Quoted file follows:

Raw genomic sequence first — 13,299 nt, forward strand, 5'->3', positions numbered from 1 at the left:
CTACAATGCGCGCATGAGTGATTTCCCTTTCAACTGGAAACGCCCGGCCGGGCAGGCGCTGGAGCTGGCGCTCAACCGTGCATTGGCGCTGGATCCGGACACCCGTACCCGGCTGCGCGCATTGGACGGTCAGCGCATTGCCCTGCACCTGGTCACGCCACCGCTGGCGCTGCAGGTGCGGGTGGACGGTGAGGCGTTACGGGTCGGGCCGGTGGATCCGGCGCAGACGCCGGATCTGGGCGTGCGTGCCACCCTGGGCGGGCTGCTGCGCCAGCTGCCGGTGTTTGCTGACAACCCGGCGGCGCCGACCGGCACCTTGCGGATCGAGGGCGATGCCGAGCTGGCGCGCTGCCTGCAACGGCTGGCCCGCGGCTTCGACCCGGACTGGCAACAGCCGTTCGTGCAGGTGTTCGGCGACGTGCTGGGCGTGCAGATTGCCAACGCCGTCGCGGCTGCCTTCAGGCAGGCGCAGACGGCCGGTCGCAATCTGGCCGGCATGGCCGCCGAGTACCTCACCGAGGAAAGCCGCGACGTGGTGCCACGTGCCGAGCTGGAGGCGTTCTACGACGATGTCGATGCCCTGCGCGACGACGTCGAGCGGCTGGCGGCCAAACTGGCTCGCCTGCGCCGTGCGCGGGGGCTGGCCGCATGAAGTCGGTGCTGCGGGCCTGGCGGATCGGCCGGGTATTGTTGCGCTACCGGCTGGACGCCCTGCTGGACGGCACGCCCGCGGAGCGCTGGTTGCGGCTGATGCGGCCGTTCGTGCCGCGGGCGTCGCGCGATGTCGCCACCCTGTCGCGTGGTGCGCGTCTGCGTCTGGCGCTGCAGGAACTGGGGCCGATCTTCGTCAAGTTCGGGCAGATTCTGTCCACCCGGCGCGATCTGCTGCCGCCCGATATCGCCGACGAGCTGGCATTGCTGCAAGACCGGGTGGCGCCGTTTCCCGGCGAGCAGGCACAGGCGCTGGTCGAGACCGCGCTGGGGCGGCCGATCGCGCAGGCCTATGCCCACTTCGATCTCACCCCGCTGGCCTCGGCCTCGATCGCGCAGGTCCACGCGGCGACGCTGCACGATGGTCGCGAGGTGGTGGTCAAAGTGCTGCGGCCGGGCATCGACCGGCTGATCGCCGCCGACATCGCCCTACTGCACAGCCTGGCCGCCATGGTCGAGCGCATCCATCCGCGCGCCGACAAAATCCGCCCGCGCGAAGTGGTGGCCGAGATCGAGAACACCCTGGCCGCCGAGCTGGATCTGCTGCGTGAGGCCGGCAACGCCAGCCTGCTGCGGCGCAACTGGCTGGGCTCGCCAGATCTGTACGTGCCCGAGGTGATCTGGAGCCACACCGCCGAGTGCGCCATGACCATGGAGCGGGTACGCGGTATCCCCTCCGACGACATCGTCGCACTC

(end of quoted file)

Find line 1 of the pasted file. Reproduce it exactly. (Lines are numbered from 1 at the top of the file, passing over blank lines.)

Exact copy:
Raw genomic sequence first — 13,299 nt, forward strand, 5'->3', positions numbered from 1 at the left: